Congressional hesitation also extends beyond preserving Israel’s advantage.

There is a concern in Congress regarding Russia or China gaining access to US technology once it is in Emirati hands and about the Emirati ability to stop the weapons from falling into the wrong hands, with some noting unauthorized UAE weapons transfers to militia groups in Yemen accused of carrying out war crimes in the ongoing civil war there.

Weapons for weapons

The situation creates a conundrum for the US: How to reward countries that normalize with Israel, especially those united by the common threat from Iran, while at the same time ensuring Israel is not harmed?

As a senior Democratic Congressional staffer told The Times of Israel, “a lot of members of Congress want to be able to feel comfortable selling advanced weapons to countries that have shared priorities with Israel in the Middle East, especially to ones that have made normalization a priority.”

However, the aide said that such arms deals should not be allowed to level the playing field in the Middle East. “A former ambassador once said to me that ‘the militaries of the Arab world were designed to lose to Israel’ and that is the standard that we’ll use to judge this,” the staffer said.

An Emirati soldier rappels out of a Sikorsky UH-60 Black Hawk during an exercise at an Emirati military base home to a Military Operations in Urban Terrain facility in al-Hamra, United Arab Emirates on March 23, 2020. (AP/Jon Gambrell)

A solution to mitigate both Congressional and Israeli concerns appears to be brewing regardless, and it will reportedly see Jerusalem compensated with a hefty weapons package of its own.

Hours before signing the Abraham Accords with the US, UAE and Bahrain on September 15, Netanyahu asked Trump in the Oval Office to back an $8 billion dollar arms deal for Israel that will include additional F-35s, 12 Boeing V-22s and the expedited delivery of two Boeing KC-46 refueling tankers, which will dramatically extend Israel’s range of attack, the Breaking Defense news site reported.

The Democratic Congressional staffer who spoke with the Times of Israel acknowledged that concerns the sale of F-35s to the UAE may jeopardize the QME “can be mitigated,” and said “We’re not opposed to compensating with better technology for Israel.”

Channel 12 reported last month that Israeli officials were seeking to convince their American counterparts to sell a “downgraded version” of the fighter jets to the UAE.

But a Republican Congressional aide told the Times of Israel that regardless, an effort would be made on the Hill to “expand the Israeli arsenal once the F-35 sale goes through.”

US President Donald Trump, with Melania Trump, hosts Prime Minister Benjamin Netanyahu and Sara Netanyahu in the Oval Office of the White House in Washington, DC, September 15, 2020 (SAUL LOEB / AFP)

Bipartisan support

Given that opposition to the F-35 sale has been overwhelmingly Democratic, one might conclude that it has been largely politically motivated.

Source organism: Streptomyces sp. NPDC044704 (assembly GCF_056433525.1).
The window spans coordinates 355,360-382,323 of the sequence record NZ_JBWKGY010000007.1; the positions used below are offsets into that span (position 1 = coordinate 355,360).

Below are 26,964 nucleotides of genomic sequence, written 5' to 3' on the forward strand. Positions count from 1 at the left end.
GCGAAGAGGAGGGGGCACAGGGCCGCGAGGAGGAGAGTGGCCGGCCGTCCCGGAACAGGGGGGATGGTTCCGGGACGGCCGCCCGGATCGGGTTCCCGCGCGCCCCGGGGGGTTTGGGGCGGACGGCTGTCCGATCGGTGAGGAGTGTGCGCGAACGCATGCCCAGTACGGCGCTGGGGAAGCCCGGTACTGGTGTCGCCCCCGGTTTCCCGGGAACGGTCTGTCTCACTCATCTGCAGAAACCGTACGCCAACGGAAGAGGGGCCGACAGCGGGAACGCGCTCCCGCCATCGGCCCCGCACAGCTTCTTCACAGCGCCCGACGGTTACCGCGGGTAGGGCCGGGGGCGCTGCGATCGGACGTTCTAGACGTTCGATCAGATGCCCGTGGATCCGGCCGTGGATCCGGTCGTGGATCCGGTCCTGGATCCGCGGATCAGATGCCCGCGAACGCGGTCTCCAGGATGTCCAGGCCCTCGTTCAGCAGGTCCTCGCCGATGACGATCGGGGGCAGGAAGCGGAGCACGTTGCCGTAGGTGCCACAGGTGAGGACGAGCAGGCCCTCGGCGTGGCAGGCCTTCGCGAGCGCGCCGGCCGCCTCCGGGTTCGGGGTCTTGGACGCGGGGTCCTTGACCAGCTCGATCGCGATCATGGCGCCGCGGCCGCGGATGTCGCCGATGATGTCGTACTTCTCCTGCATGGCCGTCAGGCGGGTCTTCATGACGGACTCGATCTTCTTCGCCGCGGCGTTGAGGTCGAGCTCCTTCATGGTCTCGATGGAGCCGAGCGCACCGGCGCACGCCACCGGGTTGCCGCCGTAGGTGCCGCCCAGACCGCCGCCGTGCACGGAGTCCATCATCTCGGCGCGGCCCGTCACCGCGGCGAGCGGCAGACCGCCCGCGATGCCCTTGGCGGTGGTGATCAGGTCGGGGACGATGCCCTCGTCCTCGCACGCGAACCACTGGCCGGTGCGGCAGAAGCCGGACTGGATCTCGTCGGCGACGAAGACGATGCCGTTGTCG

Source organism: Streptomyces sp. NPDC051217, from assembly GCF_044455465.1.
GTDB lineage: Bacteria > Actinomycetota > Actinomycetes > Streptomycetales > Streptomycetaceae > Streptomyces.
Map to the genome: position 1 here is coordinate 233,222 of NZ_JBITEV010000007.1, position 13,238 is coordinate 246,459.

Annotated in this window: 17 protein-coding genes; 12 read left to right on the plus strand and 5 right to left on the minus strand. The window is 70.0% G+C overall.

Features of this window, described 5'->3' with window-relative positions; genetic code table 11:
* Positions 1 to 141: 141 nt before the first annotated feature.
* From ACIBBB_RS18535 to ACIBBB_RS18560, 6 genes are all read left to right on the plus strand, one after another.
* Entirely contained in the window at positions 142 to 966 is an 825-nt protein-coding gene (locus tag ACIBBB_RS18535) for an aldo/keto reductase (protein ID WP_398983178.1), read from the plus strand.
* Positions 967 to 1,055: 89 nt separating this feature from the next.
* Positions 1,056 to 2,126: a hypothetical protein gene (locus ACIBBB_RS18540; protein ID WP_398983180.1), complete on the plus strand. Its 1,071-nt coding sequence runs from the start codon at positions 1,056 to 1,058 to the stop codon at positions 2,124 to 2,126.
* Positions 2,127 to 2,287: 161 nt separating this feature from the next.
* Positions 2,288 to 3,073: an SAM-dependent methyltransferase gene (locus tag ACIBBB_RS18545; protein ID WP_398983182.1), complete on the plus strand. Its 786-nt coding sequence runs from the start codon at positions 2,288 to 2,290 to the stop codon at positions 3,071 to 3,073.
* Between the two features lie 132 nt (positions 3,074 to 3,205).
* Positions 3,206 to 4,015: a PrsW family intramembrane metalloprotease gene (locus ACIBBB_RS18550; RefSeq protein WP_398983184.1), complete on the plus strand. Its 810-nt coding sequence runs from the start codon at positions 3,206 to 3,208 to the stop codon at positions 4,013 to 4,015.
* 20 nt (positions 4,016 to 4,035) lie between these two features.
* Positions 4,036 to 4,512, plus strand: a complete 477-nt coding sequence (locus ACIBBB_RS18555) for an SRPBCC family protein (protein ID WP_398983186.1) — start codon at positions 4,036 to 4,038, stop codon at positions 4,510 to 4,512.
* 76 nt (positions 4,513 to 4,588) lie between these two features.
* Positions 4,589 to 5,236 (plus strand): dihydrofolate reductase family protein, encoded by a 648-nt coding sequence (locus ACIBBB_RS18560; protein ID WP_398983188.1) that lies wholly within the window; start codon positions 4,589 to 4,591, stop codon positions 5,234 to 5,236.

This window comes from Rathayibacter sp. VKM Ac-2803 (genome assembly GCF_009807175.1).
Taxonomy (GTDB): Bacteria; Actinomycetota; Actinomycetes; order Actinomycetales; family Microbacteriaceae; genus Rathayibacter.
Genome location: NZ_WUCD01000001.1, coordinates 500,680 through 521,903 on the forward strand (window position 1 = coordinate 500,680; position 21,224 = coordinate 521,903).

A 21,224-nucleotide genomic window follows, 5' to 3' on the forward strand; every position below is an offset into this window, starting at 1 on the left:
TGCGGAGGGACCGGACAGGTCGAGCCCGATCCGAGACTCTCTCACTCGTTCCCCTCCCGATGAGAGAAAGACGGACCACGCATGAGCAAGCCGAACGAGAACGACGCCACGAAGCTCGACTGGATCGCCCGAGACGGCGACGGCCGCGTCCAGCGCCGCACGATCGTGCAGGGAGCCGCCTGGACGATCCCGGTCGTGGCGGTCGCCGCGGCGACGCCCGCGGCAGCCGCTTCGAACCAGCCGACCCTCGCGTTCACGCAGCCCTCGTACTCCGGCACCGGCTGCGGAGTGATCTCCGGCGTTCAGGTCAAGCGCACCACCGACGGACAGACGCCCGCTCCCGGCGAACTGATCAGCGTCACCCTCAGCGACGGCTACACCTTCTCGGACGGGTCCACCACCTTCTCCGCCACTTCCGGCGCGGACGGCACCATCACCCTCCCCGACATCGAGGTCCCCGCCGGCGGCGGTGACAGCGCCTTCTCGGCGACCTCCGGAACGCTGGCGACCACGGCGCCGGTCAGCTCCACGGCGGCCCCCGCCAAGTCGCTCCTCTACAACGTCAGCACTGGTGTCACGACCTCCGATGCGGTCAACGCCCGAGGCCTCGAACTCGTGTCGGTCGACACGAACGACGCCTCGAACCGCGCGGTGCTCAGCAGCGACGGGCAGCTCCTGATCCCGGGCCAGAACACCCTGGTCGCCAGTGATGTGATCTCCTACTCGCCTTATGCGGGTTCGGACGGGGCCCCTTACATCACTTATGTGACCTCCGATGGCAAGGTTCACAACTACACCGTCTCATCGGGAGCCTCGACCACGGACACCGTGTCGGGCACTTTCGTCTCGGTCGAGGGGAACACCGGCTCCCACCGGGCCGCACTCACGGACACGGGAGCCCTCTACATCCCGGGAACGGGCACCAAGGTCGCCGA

But Foundation for Middle East Peace President Lara Friedman dismissed the assumption. “Supporting Israel’s QME is something that members of Congress — even those critical of Israeli policy — take very seriously,” she said.

Lara Friedman, President of the Foundation for Middle East Peace. (Courtesy)

“The idea that Israel lives in a tough neighborhood and needs these kinds of weapons that others don’t have has been beaten into the psyche of those on the Hill,” the head of the dovish DC-based organization said. “So when all of the sudden Congress members are being told by the White House that they need not worry, it’s rattling.”

Friedman speculated that had a normalization deal not prefaced the expected F-35 sale, opposition to the arms deal would have been even more widespread.

However, she said she expected that   Congress would ultimately allow the jet sale to proceed, given widespread support for the normalization deal, which Abu Dhabi appears to tie to its purchase of F-35s.

Channel 13 reported Friday that a UAE invitation for Netanyahu to make his first official visit to the country is dependent on the Israeli premier giving his blessing to the F-35 sale.

But Friedman cautioned that allowing Israel to purchase additional advanced weaponry will likely lead to discomfort in certain sections of Congress, which under the AECA can block the White House from proceeding with major arms deals.

US Air Force crew members beside an F-35 Lightning II at the Paris Air Show June 18, 2019. (AP/Michel Euler)

The Trump administration could well invoke an emergency provision to bypass the legislative branch regardless, as it did to rush through billions of dollars in arms sales to Saudi Arabia last year.

“If the idea is that there is no normalization unless the US allows them to purchase these weapons and that as a result [Washington] must give Israel more to compensate, this might be good for the US military-industrial complex, but it can lead to a regional arms race in which other countries are also demanding more,” she said.

The Democratic staffer added, “If the price of normalization is more and more weapons in the Middle East, then I think we need to reevaluate what our priorities are.”